Claes Oldenburg Sweden / U.S.A., b. 1929


Claes Oldenburg is a Swedish-born American sculptor known for his innovative and humorous reconstructions of everyday objects in both large-scale public installations and soft materials. Along with Tom Wesselmann, Jasper Johns and Allan Kaprow, Oldenburg is associated with the Pop Art movement.


Born on January 28, 1929 in Stockholm, Sweden, his family moved to America in 1936. Oldenburg went on to study at Yale University before working at the City News Bureau in Chicago and attending the Art Institute of Chicago before moving to New York in 1953. His early shows featured objects assembled with images, papier mâché, and plaster. In 1957, Oldenburg created his first "soft sculpture," Sausage, a free-hanging woman's stocking stuffed with newspaper. Thereafter, his work began to increase in scale, beginning with The Store (1961), an immersive installation created within a rented storefront in the Lower East Side where the artist sold food and store goods recast as plaster sculptures.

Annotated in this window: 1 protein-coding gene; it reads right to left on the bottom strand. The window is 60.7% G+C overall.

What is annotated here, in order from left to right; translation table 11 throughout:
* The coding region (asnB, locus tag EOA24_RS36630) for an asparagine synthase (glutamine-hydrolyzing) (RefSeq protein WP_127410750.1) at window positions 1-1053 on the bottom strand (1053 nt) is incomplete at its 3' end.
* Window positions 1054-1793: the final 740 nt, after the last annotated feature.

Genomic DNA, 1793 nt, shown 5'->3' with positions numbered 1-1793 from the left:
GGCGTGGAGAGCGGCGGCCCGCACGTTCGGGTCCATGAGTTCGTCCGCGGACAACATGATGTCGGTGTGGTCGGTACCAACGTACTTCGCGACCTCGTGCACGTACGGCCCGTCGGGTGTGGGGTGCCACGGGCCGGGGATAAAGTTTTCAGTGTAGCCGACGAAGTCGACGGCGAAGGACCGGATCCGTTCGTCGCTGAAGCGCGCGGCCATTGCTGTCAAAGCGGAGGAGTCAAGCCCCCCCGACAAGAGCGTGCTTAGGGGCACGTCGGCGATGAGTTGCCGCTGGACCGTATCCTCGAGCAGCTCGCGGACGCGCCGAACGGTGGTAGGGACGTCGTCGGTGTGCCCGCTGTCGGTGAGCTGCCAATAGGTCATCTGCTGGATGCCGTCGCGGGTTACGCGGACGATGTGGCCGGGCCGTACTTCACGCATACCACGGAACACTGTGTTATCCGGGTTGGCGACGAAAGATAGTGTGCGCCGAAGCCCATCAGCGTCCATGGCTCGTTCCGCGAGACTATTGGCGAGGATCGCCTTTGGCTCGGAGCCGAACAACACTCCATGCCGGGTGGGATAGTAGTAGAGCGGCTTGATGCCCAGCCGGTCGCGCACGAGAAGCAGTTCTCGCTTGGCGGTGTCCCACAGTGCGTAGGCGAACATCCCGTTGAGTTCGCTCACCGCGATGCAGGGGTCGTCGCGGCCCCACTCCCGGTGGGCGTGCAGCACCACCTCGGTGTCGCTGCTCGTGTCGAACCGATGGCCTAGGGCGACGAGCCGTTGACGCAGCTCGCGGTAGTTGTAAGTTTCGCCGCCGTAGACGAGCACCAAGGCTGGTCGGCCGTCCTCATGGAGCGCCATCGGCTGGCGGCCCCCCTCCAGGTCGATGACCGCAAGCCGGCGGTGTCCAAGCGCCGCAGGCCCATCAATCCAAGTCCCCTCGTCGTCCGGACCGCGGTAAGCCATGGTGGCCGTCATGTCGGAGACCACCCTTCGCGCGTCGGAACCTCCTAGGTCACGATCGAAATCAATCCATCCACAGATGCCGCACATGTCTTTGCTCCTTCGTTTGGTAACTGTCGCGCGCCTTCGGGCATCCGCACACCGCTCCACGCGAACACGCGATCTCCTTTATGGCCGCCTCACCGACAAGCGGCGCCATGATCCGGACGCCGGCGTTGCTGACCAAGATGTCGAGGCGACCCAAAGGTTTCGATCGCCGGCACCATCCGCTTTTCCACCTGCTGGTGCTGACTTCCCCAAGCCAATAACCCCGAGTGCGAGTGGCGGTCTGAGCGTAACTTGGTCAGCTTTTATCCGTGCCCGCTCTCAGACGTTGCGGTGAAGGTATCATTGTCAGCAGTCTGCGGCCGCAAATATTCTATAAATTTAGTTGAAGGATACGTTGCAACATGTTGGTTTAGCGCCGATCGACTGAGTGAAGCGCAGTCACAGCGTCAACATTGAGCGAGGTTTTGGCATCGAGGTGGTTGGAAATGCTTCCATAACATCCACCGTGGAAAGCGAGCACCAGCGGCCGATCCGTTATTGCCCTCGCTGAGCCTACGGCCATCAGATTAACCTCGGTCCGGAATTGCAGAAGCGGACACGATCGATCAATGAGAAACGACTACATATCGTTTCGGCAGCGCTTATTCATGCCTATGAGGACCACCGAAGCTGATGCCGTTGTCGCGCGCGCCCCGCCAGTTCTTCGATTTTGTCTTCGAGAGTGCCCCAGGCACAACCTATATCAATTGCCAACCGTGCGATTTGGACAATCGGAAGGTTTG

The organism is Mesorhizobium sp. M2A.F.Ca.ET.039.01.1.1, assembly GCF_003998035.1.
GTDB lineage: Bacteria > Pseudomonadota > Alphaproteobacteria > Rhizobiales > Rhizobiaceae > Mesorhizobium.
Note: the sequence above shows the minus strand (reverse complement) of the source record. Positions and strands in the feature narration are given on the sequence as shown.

By the 1970s, Oldenburg focused his attention on monumental outdoor public sculpture of everyday objects, going to create Free Stamp in Cleveland and Clothespin in Philadelphia. Oldenburg often collaborated with his wife, the artist Coosje van Bruggen, until her death in 2009. The artist continues to live and work in New York, NY. Today, Oldenburg's works are included in the collections of the National Gallery of Art in Washington, D.C., the Tate Gallery in London, and the Kunstmuseum Basel, among others.


In 1989, Oldenburg won the Wolf Prize in Arts. In 2000, he was awarded the National Medal of Arts. Oldenburg has also received honorary degrees from Oberling College, Ohio, in 1970; Art Institute of Chicago, Illinois, in 1979; Bard College, New York, in 1995; and Royal College of Art, London, in 1996, as well as the following awards: Brandeis University Sculpture Award, 1971; Skowhegan Medal for Sculpture, 1972; Art Institute of Chicago, First Prize Sculpture Award, 72nd American Exhibition, 1976; Medal, American Institute of Architects, 1977; Wilhelm-Lehmbruck Prize for Sculpture, Duisburg, Germany, 1981; Brandeis University Creative Arts Award for Lifetime Artistic Achievement, The Jack I. and Lillian Poses Medal for Sculpture, 1993; Rolf Schock Foundation Prize, Stockholm, Sweden, 1995. He is a member of the American Academy and Institute of Arts and Letters since 1975 and the American Academy of Arts and Sciences since 1978.